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More Marriage Communication Killers

By Dr. Don Dunlap
Pastoral Counselor
Here are some marriage communication “don’ts” that could damage your relationship.

Family Counseling Ministries -

In the following continued list of marital communication “don’ts” we take a further look at suggestions to enhance problem solving in marriage:

Don’t keep score of offenses. Jesus meant it when he told us to forgive one another seventy times seven—in other words, an infinite number of times. It is an exhausting and fruitless endeavor to try to keep up with which mate has been more selfish and insensitive than the other. Remind yourself of the glorious truth, “Where sin abounds, grace does much more abound.” Be gracious to your mate, as your Heavenly Father is gracious to you.

Don’tcompare your spouse to anyone else, or your marriage to any other marriage relationship. God has created each of you uniquely and your union is entirely unlike anyone else’s. It is foolish to wish that you related to each other as “Susan and John” relate to each other. You are obviously not Susan and John. Prayerfully seek to discover the communication style that works best for the two of you.

Don’t chase rabbits. Stay on the subject at hand. When emotions run high it is easy to get sidetracked from the present task. Be single-minded in your approach and remember the warning of Proverbs 10:19, “In many words is transgression.”

Don’t say, “I told you so.” It is a hollow victory. Should your perspective turn out to be the right one, the wisest course of action is to remain silent. Your spouse will appreciate your humility and you will most likely retain your “I Was Right” title only until the next disagreement arises.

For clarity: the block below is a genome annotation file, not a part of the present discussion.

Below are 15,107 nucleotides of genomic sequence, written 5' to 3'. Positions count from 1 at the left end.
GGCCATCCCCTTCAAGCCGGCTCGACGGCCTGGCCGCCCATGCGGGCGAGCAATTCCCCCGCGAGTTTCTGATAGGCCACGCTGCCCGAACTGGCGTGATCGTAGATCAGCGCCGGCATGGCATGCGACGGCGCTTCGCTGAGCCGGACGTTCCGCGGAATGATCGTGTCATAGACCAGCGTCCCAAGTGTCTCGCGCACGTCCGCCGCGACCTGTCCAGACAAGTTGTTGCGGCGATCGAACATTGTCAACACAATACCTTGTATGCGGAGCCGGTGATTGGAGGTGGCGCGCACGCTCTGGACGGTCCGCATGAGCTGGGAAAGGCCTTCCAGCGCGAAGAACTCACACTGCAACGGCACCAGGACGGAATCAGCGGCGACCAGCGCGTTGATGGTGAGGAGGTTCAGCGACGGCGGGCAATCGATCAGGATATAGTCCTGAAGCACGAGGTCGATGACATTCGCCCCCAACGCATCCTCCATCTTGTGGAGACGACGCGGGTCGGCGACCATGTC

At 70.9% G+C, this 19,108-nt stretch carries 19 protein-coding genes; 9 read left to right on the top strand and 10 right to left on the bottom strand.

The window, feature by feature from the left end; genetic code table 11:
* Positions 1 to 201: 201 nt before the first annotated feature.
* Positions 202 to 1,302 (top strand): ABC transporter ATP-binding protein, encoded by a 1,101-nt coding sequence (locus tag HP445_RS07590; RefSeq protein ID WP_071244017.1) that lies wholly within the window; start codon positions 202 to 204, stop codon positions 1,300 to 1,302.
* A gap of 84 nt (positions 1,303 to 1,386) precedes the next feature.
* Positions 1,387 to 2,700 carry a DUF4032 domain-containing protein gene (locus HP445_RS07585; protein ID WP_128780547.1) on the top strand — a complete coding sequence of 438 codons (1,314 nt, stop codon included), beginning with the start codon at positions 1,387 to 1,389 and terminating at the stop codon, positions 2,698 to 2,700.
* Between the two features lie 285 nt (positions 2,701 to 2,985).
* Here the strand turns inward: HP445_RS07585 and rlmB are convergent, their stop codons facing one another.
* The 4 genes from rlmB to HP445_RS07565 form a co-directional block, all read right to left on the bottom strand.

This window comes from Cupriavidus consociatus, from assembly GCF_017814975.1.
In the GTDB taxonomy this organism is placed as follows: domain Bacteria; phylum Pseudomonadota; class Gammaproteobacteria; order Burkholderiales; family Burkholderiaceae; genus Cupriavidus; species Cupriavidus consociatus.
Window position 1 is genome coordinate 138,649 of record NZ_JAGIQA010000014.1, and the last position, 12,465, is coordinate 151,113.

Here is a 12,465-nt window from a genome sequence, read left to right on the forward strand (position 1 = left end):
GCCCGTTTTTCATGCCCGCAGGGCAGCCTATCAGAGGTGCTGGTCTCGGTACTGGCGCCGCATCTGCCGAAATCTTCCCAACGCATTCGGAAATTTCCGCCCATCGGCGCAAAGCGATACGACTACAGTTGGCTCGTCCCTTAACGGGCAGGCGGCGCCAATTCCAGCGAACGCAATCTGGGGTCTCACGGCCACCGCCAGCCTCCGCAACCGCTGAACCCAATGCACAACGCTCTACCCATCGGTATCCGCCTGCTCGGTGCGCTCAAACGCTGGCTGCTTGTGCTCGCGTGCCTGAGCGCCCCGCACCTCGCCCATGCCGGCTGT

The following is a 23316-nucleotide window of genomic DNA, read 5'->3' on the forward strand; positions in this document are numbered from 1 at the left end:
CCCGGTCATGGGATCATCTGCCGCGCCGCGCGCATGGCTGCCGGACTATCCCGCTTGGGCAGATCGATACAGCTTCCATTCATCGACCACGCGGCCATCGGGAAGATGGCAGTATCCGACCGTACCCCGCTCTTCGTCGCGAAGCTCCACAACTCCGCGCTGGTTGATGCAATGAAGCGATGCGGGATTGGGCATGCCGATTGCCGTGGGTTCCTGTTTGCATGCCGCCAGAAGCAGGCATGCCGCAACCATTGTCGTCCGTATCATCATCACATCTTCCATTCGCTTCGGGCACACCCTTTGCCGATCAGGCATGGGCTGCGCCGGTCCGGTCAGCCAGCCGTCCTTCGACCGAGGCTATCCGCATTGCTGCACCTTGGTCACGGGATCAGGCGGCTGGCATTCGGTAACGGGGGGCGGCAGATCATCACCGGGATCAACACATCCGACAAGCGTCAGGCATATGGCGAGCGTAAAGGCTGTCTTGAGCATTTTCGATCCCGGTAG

Don’t bring up past offenses. Someone has described this as “saving emotional trading stamps.” The Bible instructs husbands and wives to forgive one another as God in Christ has forgiven them. When God forgives a sinner, He promises to no longer remember his or her sin. This, of course, does not mean that God cannot remember the many sins His children have committed. It means, rather, that God, in His mercy, chooses never again to bring up those sins against His children. Make a solid commitment to deal with present offenses only.

Finally, don’t return evil for evil. The marriage relationship is a training ground for turning the other cheek. Try to respond to an angry spouse with a neutral comment such as, “I can see that you feel very angry about this and I’m committed to working on this problem until we reach a satisfactory solution.” A gentle answer is an effective tool to help defuse anger.


As marriage partners strive, by God’s grace, to be mindful of these scriptural “don’ts” they will find themselves on the road to more meaningful and successful marital communication.



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